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Roberson Mansion: The Man Behind the Money

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BINGHAMTON, N.Y. -

Roberson Mansion is a familiar landmark on Front Street in Binghamton, but who was the man behind the money?

Alonzo and Margaret Roberson were private people. Despite living in one of Binghamton's grandest homes, they rarely entertained. The third floor ballroom was only used a handful of times in the three decades they lived in the house.

"To have all this and to not show it off... It's mind boggling," says Laura Sacco, Public Programs Coordinator at the Roberson Museum and Science Center.

The son of a carpenter, who would make his money in lumber, hired Charles Edward Vosbury, the area's pre-eminent architect at the time, to design the dream home. It took three years to build and cost over $100,000. Today, the Roberson is valued at over $2 million.

Alonzo Roberson had no problem spending his fortune when it came to building his home. In fact, he was pretty extravagant. Five different types of wood were used for the elaborate, hand-carved woodwork throughout the home. The list includes Santo Domingo mahogany, butternut southern pecan, and tiger maple.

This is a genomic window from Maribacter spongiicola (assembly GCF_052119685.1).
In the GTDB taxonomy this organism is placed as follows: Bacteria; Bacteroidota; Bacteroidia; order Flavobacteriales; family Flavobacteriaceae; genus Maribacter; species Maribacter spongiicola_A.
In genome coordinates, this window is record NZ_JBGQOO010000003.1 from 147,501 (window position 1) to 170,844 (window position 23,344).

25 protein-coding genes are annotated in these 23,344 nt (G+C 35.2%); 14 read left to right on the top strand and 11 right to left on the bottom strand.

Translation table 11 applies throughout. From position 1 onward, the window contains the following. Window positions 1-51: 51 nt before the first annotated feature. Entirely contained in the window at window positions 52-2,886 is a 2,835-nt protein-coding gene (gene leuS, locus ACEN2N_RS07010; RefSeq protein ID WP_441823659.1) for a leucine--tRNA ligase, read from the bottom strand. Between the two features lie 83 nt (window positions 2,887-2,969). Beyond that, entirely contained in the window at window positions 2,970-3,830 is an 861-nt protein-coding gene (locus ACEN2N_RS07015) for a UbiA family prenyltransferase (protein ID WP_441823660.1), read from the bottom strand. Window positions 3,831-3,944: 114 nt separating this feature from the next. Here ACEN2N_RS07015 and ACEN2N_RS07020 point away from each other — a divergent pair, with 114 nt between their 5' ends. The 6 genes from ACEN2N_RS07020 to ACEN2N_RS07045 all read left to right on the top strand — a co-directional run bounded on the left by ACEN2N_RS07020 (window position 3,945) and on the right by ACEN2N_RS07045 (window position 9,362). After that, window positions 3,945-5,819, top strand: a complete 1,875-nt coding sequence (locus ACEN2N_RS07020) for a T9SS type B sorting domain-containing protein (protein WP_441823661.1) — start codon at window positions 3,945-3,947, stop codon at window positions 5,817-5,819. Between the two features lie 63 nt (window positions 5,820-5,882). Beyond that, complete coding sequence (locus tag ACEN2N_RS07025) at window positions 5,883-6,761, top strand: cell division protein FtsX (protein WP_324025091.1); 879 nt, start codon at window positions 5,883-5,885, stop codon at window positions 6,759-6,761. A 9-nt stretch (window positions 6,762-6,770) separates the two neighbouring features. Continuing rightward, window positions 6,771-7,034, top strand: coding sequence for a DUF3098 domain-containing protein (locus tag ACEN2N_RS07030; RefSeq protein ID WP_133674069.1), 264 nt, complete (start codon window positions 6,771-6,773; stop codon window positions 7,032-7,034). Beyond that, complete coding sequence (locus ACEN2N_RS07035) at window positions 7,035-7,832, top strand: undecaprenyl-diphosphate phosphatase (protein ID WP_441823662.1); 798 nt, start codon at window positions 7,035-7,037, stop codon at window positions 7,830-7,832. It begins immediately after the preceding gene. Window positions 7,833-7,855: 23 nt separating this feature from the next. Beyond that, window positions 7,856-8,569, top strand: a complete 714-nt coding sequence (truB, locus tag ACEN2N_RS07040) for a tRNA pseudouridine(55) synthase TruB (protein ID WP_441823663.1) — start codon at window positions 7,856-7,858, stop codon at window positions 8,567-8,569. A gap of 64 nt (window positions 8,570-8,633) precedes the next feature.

There's a lot of different woods that obviously showcase what he did.

The home was equipped with all the modern conveniences of the time: An elevator, electric light, and central heating. The original wrought iron elevator still runs in the home.

The Robersons never had children. A staff of 10 servants lived in a wing at the back of the mansion. 

"It was your full, every day staff," says Sacco, "Very 'Downton Abbey.'"

A life of wealth and comfort, but not one taken for granted.

"They were about giving back," says Sacco, "Even though they had this grander home, it wasn't so much about them."

While we may know them as philanthropists, at the time, their gifts to the community were made anonymously.

"It was all out of the spotlight," says Sacco.

With the exception of their final donation.

"When they passed away, it was in their will to have the home donated to the community as an educational center," says Sacco, "Which we still use it as such today."

Alonzo Roberson died in 1934. Margaret followed in 1953. The Roberson Mansion has been open to the public ever since.